While the home is well equipped with state-of-the-art appliances and devices, the project’s real innovation is its symbiotic relationship with nature. The roof is vegetated with laua‘e ferns to absorb stormwater and keep the house cool. Wastewater from the toilets and kitchen sink is treated aerobically and then used for subsurface irrigation of nonedible plants, including the a‘e tree (Hawaiian soap berry), whose berries can be used as a laundry detergent. Greywater is stored under the house for future use after any heat it retains is extracted to heat new water. Collected rainwater is used for everything from drinking water and showers to irrigation for the more than 25 varieties of fruit trees on the property, including lychee, macadamia nut, coffee, and mango.
Some of the parameters of the Living Building Challenge are harder to measure than others. To Ackerman, it’s these qualitative imperatives that are the most important. Biophilia, for example, is the innate human tendency to seek connections with nature; to meet the Living Building Challenge’s biophilic design imperatives, he employed natural ventilation and biomorphic forms to echo the surrounding environment.
“The house is an experience,” he says. “It offers perspective, sanctuary, mystery, and risk. As you are experiencing the house, it draws you around the next corner. You never really see the whole thing.”
After years of work by the Bowers and Kubota team and with assistance from donors and partners, the house was completed at the end of 2019. The team is now working to finance the last phase of the project: a solar structure that will generate enough renewable energy to support the property on an annual basis and offer enough battery energy storage to support up to a week of refrigeration in the event of a power disturbance. The structure will double as a rainwater catchment system and carport, and Ackerman hopes to have it installed and operational by mid-2023.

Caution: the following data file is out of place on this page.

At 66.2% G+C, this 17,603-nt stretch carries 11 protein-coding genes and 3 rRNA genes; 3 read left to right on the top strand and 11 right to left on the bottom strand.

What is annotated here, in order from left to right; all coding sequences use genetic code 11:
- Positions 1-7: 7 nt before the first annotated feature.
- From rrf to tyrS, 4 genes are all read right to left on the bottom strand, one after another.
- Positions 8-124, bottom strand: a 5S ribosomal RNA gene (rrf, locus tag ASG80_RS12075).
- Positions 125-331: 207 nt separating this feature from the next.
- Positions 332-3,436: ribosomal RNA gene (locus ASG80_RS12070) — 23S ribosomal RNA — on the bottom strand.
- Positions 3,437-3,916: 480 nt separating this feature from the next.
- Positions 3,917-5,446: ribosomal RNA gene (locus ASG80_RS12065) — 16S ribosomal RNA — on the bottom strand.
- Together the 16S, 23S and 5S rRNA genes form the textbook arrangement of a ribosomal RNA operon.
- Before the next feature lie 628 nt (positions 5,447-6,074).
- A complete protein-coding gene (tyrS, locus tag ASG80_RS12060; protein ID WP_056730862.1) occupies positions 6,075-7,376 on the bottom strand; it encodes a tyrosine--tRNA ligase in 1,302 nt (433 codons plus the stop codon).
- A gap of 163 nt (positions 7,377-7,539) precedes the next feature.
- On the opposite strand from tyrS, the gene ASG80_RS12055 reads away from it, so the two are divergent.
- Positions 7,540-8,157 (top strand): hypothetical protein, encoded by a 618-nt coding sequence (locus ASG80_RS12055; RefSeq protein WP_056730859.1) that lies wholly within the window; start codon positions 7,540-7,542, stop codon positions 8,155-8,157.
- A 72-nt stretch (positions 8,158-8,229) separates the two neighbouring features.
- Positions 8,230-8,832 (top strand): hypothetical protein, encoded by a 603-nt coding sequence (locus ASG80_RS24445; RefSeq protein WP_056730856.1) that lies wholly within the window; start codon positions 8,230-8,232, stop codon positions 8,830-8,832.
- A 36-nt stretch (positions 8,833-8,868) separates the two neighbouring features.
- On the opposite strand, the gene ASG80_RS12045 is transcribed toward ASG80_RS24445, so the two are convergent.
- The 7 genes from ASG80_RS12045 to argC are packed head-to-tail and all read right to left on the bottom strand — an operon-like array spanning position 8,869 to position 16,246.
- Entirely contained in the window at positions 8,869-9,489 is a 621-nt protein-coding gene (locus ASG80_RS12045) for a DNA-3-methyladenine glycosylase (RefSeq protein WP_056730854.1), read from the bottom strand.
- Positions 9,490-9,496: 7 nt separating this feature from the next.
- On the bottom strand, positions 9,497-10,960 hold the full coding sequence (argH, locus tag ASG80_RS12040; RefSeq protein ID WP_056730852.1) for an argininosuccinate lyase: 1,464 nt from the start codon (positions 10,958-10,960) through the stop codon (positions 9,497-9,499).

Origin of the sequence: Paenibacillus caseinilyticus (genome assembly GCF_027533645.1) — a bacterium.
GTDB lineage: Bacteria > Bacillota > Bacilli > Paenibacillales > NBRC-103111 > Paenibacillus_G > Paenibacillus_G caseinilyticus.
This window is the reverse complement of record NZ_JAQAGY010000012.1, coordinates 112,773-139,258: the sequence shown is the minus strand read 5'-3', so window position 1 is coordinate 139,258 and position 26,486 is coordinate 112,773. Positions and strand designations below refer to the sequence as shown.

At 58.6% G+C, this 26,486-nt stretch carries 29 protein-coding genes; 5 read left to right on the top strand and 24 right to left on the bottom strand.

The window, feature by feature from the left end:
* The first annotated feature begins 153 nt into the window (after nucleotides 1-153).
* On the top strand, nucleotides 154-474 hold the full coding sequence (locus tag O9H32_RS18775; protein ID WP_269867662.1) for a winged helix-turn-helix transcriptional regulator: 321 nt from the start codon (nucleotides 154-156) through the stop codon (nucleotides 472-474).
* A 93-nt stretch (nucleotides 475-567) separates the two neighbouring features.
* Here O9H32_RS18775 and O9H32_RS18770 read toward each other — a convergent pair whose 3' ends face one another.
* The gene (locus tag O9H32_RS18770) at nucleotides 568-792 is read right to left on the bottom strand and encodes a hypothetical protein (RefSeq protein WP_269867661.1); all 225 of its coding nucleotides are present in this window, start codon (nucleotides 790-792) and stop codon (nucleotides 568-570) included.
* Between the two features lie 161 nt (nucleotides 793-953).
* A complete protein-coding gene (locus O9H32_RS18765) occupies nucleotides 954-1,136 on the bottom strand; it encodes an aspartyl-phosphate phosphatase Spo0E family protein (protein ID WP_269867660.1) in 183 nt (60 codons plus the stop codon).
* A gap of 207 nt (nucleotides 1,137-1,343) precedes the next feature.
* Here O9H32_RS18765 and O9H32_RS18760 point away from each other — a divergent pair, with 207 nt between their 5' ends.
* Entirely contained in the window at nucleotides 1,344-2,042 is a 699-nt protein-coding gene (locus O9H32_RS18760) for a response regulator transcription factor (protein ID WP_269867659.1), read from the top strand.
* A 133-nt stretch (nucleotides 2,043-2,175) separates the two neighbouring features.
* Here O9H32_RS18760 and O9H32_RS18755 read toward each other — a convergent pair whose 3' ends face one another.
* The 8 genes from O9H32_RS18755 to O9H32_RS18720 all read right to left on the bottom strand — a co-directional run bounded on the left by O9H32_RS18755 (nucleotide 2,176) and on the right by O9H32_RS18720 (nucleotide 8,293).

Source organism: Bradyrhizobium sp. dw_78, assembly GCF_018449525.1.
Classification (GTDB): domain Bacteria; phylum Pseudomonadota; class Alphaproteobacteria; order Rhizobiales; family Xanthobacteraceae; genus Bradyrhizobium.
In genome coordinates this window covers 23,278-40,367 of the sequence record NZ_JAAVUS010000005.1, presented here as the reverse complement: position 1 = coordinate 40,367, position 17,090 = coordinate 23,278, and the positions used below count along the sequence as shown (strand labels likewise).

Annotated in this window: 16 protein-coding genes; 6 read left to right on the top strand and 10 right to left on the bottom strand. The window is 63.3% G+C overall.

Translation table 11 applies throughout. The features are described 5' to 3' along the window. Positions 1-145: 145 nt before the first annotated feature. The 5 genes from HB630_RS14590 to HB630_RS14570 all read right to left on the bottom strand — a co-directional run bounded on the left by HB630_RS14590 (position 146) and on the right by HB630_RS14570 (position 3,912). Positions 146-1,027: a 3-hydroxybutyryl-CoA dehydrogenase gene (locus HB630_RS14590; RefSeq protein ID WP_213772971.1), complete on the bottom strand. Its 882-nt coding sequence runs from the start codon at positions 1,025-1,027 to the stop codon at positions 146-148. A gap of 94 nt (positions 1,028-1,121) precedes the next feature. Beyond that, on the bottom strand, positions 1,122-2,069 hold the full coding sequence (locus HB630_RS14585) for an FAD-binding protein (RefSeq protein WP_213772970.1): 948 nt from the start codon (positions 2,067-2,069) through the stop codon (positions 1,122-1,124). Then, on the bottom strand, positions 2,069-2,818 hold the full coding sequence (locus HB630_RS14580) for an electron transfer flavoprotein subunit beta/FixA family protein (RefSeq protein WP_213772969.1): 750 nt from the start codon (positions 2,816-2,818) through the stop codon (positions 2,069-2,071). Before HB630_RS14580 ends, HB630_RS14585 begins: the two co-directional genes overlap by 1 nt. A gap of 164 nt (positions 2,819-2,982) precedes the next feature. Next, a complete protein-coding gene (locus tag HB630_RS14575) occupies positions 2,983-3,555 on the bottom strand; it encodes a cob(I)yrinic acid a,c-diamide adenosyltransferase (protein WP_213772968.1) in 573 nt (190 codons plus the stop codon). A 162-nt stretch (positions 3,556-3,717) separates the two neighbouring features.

If, after its performance period, the project passes Living Building certification, it will be the first residence of its kind in Hawai‘i. (The Energy Lab at Hawai‘i Preparatory Academy is a certified Living Building.) Homes like these are not only an answer to local environmental issues such as cesspool pollution, freshwater shortages, and declining landfill capacity from construction waste, but they are also an invitation to live in greater harmony with the land.
Ackerman believes the human desire for connection with the natural world is the driving force behind Living Buildings, and what will ultimately inspire others to live more sustainably.
“Solar panels don’t inspire humans,” he says. “Humans are inspired by nature, and they respond positively—mentally, spiritually, physically—to an enhanced relationship with nature. This is the utopic feeling people get when they experience a building like this.”